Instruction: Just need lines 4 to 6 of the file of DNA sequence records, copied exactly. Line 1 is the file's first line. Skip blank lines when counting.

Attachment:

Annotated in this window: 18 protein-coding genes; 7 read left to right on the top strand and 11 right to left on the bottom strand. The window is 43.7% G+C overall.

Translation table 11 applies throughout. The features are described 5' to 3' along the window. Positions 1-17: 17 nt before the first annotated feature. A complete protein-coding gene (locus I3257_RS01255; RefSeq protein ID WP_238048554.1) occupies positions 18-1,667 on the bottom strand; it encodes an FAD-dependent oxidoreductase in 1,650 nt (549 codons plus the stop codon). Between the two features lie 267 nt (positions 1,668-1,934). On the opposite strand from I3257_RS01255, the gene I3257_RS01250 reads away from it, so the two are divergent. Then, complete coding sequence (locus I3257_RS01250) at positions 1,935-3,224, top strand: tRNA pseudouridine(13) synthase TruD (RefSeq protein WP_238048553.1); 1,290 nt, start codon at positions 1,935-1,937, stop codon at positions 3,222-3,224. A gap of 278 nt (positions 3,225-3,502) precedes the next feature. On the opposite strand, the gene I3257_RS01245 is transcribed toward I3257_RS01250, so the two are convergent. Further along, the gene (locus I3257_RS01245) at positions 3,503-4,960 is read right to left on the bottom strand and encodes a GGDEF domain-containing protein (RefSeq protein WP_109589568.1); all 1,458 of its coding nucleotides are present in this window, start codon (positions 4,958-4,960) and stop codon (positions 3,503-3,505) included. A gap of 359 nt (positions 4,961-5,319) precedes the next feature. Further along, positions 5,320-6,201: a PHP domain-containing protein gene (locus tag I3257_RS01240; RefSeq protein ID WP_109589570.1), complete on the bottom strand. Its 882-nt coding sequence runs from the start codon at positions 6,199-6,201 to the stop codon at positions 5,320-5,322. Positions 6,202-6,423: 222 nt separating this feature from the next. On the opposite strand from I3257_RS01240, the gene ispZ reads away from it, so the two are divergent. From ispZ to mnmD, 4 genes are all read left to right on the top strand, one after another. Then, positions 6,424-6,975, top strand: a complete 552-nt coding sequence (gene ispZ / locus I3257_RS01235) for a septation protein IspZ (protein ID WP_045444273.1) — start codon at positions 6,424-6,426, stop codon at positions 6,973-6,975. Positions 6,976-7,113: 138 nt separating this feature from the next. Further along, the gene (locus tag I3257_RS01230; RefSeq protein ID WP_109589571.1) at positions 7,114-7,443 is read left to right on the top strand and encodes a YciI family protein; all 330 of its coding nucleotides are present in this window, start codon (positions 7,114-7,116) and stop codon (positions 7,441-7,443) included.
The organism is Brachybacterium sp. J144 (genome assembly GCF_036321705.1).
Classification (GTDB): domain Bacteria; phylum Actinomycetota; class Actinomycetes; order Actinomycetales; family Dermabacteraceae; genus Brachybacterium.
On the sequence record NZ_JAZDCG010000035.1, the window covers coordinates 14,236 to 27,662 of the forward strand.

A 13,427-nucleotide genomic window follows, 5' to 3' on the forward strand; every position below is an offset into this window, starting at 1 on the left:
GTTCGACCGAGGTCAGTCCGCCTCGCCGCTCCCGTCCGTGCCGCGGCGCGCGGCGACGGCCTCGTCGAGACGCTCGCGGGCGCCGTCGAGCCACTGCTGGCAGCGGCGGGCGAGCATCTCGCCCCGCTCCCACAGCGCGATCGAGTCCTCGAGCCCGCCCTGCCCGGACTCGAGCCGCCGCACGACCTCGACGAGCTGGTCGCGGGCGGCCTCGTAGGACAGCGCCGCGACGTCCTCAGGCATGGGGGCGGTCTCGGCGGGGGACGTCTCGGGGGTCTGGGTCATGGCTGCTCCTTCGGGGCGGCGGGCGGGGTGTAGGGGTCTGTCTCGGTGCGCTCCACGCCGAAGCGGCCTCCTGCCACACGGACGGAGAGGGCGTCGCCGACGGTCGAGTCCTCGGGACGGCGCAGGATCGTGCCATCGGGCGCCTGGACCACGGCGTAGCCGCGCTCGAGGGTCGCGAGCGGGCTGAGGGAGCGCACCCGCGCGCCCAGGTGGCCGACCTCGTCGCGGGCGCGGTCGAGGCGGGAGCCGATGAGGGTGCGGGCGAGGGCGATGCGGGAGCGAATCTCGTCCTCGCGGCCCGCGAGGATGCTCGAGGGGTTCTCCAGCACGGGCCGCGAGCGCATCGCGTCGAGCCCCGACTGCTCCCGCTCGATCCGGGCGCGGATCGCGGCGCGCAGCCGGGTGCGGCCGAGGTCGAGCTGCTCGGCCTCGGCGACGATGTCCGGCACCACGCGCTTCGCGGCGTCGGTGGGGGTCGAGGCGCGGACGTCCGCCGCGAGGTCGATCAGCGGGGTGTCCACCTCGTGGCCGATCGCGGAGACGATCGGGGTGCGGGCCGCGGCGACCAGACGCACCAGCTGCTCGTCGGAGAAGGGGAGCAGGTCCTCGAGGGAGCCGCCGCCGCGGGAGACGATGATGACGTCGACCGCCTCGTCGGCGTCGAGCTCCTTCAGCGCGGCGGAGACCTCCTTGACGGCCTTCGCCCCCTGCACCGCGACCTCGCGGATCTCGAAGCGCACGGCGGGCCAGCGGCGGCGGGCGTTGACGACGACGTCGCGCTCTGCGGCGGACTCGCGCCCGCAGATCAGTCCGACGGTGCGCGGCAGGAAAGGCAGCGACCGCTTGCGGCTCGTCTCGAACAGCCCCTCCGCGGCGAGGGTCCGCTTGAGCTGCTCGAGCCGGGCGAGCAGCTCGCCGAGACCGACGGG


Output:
Classification (GTDB): domain Bacteria; phylum Actinomycetota; class Actinomycetes; order Actinomycetales; family Dermabacteraceae; genus Brachybacterium.
On the sequence record NZ_JAZDCG010000035.1, the window covers coordinates 14,236 to 27,662 of the forward strand.

A 13,427-nucleotide genomic window follows, 5' to 3' on the forward strand; every position below is an offset into this window, starting at 1 on the left: